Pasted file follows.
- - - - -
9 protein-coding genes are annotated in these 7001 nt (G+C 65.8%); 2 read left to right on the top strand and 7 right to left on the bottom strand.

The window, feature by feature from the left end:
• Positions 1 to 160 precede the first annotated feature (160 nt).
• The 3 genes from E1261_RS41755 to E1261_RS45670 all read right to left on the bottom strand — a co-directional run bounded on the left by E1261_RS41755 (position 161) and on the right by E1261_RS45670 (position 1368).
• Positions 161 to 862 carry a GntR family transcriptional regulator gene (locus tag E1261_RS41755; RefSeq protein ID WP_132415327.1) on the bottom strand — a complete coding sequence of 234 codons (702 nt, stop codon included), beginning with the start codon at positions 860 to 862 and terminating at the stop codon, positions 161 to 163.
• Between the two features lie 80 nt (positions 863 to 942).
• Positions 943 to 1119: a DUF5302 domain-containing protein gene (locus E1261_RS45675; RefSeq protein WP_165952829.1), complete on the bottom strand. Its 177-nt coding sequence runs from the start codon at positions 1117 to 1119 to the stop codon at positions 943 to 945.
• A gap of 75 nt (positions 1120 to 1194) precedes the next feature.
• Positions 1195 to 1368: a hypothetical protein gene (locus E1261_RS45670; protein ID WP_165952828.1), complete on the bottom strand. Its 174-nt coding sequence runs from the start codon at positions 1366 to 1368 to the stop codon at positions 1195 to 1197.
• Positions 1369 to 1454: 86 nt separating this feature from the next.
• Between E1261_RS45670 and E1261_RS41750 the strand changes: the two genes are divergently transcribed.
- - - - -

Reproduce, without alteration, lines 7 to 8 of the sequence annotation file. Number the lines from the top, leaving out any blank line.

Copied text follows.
• Positions 943 to 1119: a DUF5302 domain-containing protein gene (locus E1261_RS45675; RefSeq protein WP_165952829.1), complete on the bottom strand. Its 177-nt coding sequence runs from the start codon at positions 1117 to 1119 to the stop codon at positions 943 to 945.
• A gap of 75 nt (positions 1120 to 1194) precedes the next feature.